Ann Rickard.
Ann Rickard.

OPINION: Big cities to seduce you away from regional life

FOR the past 22 years I've lived in a small regional town - a beautiful one, Noosa, - but a small town.

When I left Melbourne for a regional town it never occurred to me that I would the miss the city and all the excitement and convenience that went with it.

And I didn't.

Not one single small part of anything.

Obviously I was always meant to be a regional gal.

I was born in London, lived three decades in Melbourne, and have visited most of the world's great cities.

From Rome to Paris, New York to Madrid, Barcelona to Florence, Berlin and Zurich (okay, now I'm just showing off) I have visited all the iconic cities.

Some I've stayed in for some time (really showing off now).

Now that I am thoroughly regional, I sometimes wonder what it might be like to live for one entire year in a big city far from here.

To see it through the eyes of a local, learn its nuances, live through its four distinctive seasons.

New York would be good, I think.

The spring aliveness, the summer heat, the golden bronze of autumn, the cold and snow of winter.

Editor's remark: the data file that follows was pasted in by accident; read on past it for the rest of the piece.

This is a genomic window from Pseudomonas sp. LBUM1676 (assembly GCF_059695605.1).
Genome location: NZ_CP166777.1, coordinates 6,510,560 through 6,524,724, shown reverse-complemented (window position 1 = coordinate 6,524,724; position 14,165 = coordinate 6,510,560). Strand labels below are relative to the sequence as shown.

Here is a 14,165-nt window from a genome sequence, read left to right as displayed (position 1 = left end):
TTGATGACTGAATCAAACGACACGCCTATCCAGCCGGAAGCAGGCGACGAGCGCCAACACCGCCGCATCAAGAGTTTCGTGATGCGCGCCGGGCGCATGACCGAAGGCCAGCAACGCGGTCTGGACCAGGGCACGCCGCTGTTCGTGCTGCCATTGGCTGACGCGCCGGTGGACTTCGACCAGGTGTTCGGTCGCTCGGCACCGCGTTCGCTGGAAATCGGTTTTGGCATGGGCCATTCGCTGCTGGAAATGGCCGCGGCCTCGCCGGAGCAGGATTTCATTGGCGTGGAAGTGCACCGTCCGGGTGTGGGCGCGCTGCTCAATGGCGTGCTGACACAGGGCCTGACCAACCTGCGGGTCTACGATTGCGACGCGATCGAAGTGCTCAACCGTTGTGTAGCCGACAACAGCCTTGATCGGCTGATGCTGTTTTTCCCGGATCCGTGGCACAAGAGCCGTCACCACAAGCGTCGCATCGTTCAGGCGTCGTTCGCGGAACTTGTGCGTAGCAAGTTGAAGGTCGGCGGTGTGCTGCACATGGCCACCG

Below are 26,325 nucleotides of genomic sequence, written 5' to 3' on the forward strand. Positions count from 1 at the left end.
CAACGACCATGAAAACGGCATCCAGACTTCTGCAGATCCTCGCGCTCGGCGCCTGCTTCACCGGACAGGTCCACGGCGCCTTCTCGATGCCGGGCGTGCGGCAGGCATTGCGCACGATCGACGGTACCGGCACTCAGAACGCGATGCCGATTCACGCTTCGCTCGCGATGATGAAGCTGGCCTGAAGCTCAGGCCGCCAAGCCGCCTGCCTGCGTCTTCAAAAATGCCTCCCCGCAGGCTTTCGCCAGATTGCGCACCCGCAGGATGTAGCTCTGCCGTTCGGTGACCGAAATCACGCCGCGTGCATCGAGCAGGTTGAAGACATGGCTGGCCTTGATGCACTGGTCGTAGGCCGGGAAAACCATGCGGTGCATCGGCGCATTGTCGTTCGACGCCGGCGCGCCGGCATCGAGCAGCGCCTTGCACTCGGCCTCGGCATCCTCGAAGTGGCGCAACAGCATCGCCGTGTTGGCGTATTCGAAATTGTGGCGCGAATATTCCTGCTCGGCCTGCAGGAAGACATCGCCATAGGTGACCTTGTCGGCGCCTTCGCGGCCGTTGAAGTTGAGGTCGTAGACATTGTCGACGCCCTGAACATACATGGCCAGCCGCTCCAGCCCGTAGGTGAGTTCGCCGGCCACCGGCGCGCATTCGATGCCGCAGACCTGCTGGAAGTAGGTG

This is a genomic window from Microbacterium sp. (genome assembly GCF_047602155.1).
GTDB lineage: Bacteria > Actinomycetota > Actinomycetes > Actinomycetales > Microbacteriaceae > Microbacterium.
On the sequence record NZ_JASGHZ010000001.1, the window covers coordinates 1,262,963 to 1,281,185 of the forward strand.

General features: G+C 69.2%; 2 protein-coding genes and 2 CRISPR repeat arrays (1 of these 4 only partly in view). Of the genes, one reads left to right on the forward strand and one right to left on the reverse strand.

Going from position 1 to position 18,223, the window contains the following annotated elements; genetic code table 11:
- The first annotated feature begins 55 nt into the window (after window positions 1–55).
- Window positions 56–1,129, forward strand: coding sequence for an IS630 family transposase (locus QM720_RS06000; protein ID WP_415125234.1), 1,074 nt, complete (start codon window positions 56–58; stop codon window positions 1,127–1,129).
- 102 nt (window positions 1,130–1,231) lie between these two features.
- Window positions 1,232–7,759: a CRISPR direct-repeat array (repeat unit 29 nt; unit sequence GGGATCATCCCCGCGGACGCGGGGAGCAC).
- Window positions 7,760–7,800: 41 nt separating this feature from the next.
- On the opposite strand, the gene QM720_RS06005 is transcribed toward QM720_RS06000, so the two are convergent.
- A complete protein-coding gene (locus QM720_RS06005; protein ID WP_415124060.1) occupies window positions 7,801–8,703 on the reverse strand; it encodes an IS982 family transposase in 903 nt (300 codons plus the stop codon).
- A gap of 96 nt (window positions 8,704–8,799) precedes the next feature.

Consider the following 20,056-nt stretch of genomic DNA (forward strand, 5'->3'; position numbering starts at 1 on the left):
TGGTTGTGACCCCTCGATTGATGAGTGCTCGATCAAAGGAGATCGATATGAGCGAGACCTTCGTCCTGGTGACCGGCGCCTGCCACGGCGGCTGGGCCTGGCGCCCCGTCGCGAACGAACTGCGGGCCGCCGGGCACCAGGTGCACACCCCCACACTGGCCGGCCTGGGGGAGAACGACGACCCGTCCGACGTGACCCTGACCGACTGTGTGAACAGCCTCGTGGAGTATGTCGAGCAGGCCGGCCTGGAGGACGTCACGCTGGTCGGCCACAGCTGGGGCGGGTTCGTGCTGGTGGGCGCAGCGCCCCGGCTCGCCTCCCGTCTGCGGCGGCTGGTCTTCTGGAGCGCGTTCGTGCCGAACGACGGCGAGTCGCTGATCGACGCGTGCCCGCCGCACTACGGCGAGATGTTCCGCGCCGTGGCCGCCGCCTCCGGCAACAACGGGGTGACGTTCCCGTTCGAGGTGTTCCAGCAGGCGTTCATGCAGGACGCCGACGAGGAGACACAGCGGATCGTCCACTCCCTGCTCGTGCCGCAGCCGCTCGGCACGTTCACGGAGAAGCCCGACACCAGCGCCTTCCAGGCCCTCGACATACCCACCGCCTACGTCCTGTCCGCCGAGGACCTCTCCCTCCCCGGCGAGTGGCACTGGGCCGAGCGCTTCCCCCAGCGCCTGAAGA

I'd have to get used to living in an apartment, that would be a challenge.

I wonder how I'd feel not being able to go outside to hang out the washing? (I could hang it out the window on a long pole if I lived in Hong Kong but I don't think sophisticated New Yorkers would take kindly to seeing my big knickers flapping about up there outside the 16th floor window).

Hanging out the washing aside, I imagine it would be nice to go down in the lift (sorry, elevator) and find a shop (sorry, grocery store) either right below me or just a few paces away.

If I ran out of frozen peas it would be good to know I have only to go downstairs and there will be some not far away.

It matters not that I never eat frozen peas, it's good to know they are down there available 24/7.

The convenience of vibrant city living would soon seduce me.

It would be good to have a dry cleaner, coffee shop, bakery, hairdresser, bar and cafe all within a few metres of my apartment.

Getting up on a Saturday morning and wondering which fabulous exhibition in which gorgeous gallery I might visit would be pretty cool.

After a year in New York, I think I'd like a year in Paris.

All the above conveniences would apply along with the bonus of being able to say "bonjour" and kiss cheeks a dozen times a day.

I could eat a lot of cheese, ponce about with a baguette under my arm and learn a new language.

Yes, definitely Paris after New York.

If only.

If only we could turn our travel fantasies into reality.

Excuse me now I've off to buy a Tatts lotto ticket.

ann.rickard@scnews.com.au



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